It is unlikely that the pace and tact of global scale capital investment will mesh on all points with the mindset of island life. Lanai is a commodity to one and a religion to the other. If they can be aligned on the issue of energy, it will be on the statewide initiative to achieve 70% clean energy sources by 2030. Currently, 90% of Hawaii’s energy comes from imported oil.
The State as a whole is rich in potential renewable resources- sun, wind, water, and geothermal resources all exist, but they are dispersed. No one island can provide for all its modern needs. As a state they have to invest in technology, develop resources, and share between the islands to end their dependence on imported oil. Resolving the issues involved in scenic value as a tourist commodity, the proximity of users to resources, and networks for distribution will be on ongoing debate in the process.
Marcel Wilson is a licensed landscape architect. His design practice Bionic, is based in San Francisco, Ca. He teaches graduate level studios at the University of California at Berkeley, and is a former principal at the internationally renowned landscape architecture firm Hargreaves Associates. Marcel graduated with distinction from The Harvard Design School where he was awarded the prestigious Weidenman Prize for design excellence.
Films from the Prelinger Archives showing the type of energy and ideals that the United States had during the 1930s, 40s, and 50s
Discover the type of energy and ideals that the United States had during the 1930s, 40s and 50s. They are invaluable documents that show the economic and political situation of that period, the social values, and the enormous pride for the achievements.
A IS FOR ATOM (1953)
AMERICAN ENGINEER (PART I) (1956)
BEHIND THE BRIGHT LIGHTS (1935)
FOOD FOR FIGHTERS (ca. 1943)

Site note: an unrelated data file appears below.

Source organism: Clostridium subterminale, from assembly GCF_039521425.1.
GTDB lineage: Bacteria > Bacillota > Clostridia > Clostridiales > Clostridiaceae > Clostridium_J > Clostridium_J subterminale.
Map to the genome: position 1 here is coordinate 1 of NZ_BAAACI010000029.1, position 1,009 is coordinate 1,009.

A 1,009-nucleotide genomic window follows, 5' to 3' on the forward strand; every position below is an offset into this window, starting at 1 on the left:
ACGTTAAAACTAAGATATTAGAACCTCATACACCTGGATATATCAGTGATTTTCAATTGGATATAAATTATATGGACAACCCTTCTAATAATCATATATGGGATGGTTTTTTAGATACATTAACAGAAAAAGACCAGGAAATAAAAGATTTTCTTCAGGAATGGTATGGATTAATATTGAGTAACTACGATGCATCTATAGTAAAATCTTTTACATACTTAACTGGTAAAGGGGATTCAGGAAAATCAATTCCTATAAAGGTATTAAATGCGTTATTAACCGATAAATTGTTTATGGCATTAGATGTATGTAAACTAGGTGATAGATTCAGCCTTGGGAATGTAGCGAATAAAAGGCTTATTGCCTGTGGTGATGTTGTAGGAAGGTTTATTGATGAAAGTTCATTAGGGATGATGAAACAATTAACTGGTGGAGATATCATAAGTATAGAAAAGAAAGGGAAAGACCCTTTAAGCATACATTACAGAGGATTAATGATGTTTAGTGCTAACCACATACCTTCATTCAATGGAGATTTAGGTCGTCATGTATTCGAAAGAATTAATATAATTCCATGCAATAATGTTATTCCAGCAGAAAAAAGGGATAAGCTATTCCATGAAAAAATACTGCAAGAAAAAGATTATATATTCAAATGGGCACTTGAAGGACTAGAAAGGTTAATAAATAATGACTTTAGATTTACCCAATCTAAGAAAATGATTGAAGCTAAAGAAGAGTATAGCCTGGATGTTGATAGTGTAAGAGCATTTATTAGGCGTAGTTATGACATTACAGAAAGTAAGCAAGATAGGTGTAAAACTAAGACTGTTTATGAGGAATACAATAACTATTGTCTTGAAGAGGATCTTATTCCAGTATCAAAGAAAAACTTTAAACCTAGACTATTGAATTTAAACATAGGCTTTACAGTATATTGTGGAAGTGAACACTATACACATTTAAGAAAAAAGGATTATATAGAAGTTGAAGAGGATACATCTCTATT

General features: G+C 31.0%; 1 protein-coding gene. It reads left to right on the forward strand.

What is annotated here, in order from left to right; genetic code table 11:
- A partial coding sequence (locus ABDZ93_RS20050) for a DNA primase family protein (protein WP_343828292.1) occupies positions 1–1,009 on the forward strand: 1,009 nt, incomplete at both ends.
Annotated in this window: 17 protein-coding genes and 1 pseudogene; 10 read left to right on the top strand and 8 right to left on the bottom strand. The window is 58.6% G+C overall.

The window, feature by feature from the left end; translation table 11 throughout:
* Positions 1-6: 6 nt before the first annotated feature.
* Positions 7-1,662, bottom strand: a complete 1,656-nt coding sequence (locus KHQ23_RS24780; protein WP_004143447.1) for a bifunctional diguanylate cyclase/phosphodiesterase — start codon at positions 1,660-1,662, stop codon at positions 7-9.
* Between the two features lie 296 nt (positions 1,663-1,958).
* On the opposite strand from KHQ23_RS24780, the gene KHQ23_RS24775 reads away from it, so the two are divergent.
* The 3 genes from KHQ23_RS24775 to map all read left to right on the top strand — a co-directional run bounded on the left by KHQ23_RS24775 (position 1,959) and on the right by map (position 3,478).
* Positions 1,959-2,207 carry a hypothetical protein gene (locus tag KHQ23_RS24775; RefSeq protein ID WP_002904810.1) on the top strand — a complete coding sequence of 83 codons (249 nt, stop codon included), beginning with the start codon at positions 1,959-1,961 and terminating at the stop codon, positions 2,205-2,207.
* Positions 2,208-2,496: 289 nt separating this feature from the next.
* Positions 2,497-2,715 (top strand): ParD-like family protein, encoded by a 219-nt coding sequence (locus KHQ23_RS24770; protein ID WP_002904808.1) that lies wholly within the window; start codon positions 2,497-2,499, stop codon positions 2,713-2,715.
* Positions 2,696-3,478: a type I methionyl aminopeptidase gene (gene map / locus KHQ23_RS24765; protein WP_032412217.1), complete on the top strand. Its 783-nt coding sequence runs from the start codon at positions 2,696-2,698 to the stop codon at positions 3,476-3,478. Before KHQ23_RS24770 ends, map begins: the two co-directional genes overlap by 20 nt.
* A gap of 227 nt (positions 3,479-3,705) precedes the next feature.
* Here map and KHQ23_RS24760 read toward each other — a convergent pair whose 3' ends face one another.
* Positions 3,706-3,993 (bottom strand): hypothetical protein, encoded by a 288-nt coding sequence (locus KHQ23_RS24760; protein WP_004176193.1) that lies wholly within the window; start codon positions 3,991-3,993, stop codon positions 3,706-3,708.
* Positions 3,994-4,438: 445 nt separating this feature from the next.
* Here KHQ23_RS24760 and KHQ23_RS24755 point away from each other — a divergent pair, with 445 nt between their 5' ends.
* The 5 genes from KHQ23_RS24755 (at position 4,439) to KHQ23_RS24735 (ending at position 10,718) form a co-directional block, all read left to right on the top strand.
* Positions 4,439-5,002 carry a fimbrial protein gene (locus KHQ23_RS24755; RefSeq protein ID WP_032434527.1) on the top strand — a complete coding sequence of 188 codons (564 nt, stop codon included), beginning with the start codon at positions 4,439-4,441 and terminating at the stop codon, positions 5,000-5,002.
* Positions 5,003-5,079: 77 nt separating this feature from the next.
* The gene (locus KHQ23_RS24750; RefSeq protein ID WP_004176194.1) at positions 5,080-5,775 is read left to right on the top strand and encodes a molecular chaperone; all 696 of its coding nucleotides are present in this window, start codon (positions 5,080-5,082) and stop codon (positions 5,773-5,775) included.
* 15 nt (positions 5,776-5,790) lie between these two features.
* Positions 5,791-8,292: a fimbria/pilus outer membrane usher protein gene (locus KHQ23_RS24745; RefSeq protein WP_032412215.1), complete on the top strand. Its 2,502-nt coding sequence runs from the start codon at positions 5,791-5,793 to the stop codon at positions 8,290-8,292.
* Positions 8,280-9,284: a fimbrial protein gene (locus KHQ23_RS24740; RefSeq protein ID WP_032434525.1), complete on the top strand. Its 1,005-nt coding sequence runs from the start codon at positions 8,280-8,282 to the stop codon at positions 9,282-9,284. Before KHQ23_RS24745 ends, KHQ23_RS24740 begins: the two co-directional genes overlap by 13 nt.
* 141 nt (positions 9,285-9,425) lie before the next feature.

OIL FOR ALADDIN’S LAMP (ca. 1949)
Prelinger Archives was founded in 1983 by Rick Prelinger in New York City. Over the next twenty years, it grew into a collection of over 60,000 “ephemeral” (advertising, educational, industrial, and amateur) films. In 2002, the film collection was acquired by the Library of Congress, Motion Picture, Broadcasting and Recorded Sound Division. Prelinger Archives remains in existence, holding approximately 4,000 titles on videotape and a smaller collection of film materials acquired subsequent to the Library of Congress transaction. Its goal remains to collect, preserve, and facilitate access to films of historic significance that haven’t been collected elsewhere.
Case Study #1 | Ecoboulevard Vallecas
A project by Ecosistema Urbano
ARCHITECT: Ecosistema Urbano
LOCATION: Vallecas, Madrid, Spain
CLIENT: Land and Housing Municipal Company, Madrid Council, Directorate of Residential Projects Innovation
The proposal for the Ecoboulevard of Vallecas can be defined as an operation of urban recycling that consists of the following actuations: the installation of three social revitalizing air-trees placed along the existing urbanization, the densification of trees within their existing concourse, the reduction and asymmetric disposition of the traffic routes, and superficial interventions within the existing urbanization (perforations, backfill, paint, etc.) that achieve reconfiguration of the executed urban development.
Three pavilions or air trees function like open structures to multiply resident-selected activities. Installed in the non-city as temporary prostheses, they will be used only until air-conditioned spaces are no longer needed, when the area becomes “fixed”.